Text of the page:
Blade and the two others looked down at the gardens between the castle and the main wall. The moonlight trickled down, softly illuminating the grounds and glinting off the river and fountain water as clouds from the distant coast began to roll across the sky, choking the light of the stars and soon even beginning to strangle the moon.
Blade didn't mind. He could see well in the dark, for he had a griffin's eyes—golden irises, slitted pupils, and all. His eyes swept over the courtyard, searching for any signs of enemy movement. No movement ... as always, no movement.
He looked over at Jinx as she passed by, and she responded with an apathetic smile. Her golden, feathery hair flowed out onto her shoulders from under her helmet, which curved along her brow and descended to her nose like a widow's peak. Her helmet also had harpy wings engraved with gold leaf running along the sides of it. Jinx leaned on her spear like a walking stick as she marched, marking every other step with a wooden clunk as the butt struck the ground.
"Good night for a stroll, wouldn't you say?" Blade asked sarcastically. Jinx didn't deign to answer the question. She gave Blade a halfhearted grin and continued on her way, her golden wings ruffling in the breeze as her downy hair curled behind her in the ever-strengthening breeze.
* * *
Jinx sighed in frustration after she passed Blade, who marched off in the other direction after she walked by. Our talents are being utterly wasted on guarding a man whom no one seems to want dead. She was eager for an assassin, just so she could do some sort of fighting. She hated this boredom more than anything else about the job, and her opinions were mirrored by everyone in the Guard; even quiet Shadow had voiced his displeasure several times.
No Rogues had attacked Syienna since they had arrived, but then again, no Rogues had ever attacked Syienna before they had arrived. The Royal Guard is without a doubt guarding the place in the Kingdom of Shale that requires guarding the least. Only Krone, the ancient and terrible fortress far to the north, was more secure than Castle Shale.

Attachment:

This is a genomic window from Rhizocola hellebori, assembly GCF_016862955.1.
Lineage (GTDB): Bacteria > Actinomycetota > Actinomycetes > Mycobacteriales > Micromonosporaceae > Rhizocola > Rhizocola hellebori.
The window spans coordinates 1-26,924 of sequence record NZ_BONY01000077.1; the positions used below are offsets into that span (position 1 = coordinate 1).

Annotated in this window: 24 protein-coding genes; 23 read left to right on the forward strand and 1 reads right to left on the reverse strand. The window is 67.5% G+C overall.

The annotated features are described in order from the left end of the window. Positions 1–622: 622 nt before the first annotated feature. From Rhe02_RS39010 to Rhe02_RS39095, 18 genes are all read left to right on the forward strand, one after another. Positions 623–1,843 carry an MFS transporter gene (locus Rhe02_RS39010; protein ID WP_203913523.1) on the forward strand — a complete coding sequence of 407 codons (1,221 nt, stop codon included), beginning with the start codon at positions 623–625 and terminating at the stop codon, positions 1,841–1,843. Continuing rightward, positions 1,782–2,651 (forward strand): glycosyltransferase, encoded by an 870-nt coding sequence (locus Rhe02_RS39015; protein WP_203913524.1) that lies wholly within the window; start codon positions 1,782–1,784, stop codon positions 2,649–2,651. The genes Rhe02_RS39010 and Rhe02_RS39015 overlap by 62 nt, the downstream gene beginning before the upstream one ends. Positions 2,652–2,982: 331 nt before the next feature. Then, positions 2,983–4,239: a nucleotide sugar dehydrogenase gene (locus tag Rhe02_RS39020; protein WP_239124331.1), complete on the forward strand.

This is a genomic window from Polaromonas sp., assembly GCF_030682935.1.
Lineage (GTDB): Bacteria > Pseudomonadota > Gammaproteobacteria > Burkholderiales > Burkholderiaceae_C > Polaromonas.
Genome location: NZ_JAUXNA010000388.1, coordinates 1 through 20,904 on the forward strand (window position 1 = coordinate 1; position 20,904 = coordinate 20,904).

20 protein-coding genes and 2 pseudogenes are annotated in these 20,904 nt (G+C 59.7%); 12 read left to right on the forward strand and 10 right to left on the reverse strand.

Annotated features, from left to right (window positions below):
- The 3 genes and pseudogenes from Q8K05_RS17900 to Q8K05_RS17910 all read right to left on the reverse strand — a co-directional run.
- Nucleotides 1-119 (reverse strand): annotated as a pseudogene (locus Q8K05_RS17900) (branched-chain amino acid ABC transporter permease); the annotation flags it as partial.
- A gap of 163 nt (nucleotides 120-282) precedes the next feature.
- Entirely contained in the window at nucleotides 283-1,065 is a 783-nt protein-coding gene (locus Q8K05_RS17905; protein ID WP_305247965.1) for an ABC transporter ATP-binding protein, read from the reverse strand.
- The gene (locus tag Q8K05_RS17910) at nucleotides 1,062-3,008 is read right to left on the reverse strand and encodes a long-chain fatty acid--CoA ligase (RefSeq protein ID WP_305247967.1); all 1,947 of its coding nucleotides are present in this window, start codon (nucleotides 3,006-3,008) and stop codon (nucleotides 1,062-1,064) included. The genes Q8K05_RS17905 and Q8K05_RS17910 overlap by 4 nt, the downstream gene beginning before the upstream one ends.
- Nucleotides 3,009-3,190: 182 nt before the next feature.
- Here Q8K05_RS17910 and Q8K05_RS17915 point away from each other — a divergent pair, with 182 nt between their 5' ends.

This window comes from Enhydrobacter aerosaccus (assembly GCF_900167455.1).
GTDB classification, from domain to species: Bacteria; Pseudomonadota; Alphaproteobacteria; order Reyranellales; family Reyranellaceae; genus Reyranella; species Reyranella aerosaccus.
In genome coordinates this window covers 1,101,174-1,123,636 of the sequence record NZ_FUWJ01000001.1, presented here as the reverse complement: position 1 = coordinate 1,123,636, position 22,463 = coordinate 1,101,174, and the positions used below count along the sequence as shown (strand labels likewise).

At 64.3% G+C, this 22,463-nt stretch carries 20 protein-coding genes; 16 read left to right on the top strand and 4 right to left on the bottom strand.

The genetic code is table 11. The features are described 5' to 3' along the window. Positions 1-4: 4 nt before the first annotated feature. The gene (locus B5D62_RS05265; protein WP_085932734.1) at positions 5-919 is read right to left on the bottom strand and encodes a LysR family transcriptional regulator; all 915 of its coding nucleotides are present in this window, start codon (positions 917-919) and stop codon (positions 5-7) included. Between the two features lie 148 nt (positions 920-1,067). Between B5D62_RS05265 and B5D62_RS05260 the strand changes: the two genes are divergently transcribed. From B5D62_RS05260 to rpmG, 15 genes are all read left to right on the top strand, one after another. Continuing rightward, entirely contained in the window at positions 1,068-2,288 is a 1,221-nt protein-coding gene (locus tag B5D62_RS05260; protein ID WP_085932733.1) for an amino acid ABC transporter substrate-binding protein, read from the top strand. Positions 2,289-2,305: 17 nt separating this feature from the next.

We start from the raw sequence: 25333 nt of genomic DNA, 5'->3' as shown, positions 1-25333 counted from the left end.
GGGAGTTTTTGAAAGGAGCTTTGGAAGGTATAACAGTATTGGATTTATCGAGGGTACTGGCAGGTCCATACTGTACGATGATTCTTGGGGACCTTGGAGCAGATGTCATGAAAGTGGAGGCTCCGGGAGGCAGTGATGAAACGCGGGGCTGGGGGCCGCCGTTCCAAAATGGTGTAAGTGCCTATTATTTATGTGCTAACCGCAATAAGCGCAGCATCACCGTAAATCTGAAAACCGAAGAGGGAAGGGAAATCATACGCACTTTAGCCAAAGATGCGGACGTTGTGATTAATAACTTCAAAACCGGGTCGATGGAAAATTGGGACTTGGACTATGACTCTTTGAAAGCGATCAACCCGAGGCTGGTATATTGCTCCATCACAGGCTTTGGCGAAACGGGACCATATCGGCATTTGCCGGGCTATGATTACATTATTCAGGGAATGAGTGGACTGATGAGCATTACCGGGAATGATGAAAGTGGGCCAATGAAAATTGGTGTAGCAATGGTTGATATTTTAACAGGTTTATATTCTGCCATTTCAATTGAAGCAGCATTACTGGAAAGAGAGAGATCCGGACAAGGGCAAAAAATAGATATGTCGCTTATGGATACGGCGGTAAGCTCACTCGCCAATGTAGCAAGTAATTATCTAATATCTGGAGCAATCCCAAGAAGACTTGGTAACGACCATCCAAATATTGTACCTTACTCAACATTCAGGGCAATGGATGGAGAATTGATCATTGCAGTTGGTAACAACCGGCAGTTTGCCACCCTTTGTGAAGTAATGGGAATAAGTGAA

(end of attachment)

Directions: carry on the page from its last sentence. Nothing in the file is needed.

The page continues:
However, the security of Syienna did not seem to spread toward the numerous small towns and farming villages dotting the surrounding plains. Reports of attack after attack came in from the hundreds of refugees who had fled their burned homesteads. The Rogues were a new kind of enemy—one that neither the King nor his generals were used to fighting. The organized Rogues struck quickly, most often on horseback, and then fell back into hiding with remarkable speed. They fought hard, and they apparently were also skilled tacticians. Many rumors came of brilliant maneuvers, strict battlefield discipline, and near-miraculous victories.
Meanwhile, in the relative safety of Castle Shale, the hybrids rotted away. No enemy lurked to hone their skills on; no one was available for them to test their mettle against. None of the humans would train with the hybrids; they were far too afraid of them. All the Guard members were allowed to do in these most chaotic of times was to sit in the castle and listen to all the potential for adventure that was happening all around them.
Suddenly, as if the gods themselves were mocking their guard duty, the clouds overhead began to shower them with rain. Jinx could not imagine a worse way for the night to carry on.
* * *
Pyre gritted his teeth as the rain began to fall. He looked miserably over at Jinx, who looked up to the sky and scowled with irritation as a fat drop plopped onto her nose. She cursed lightly under her breath as drops began to plink off their armor.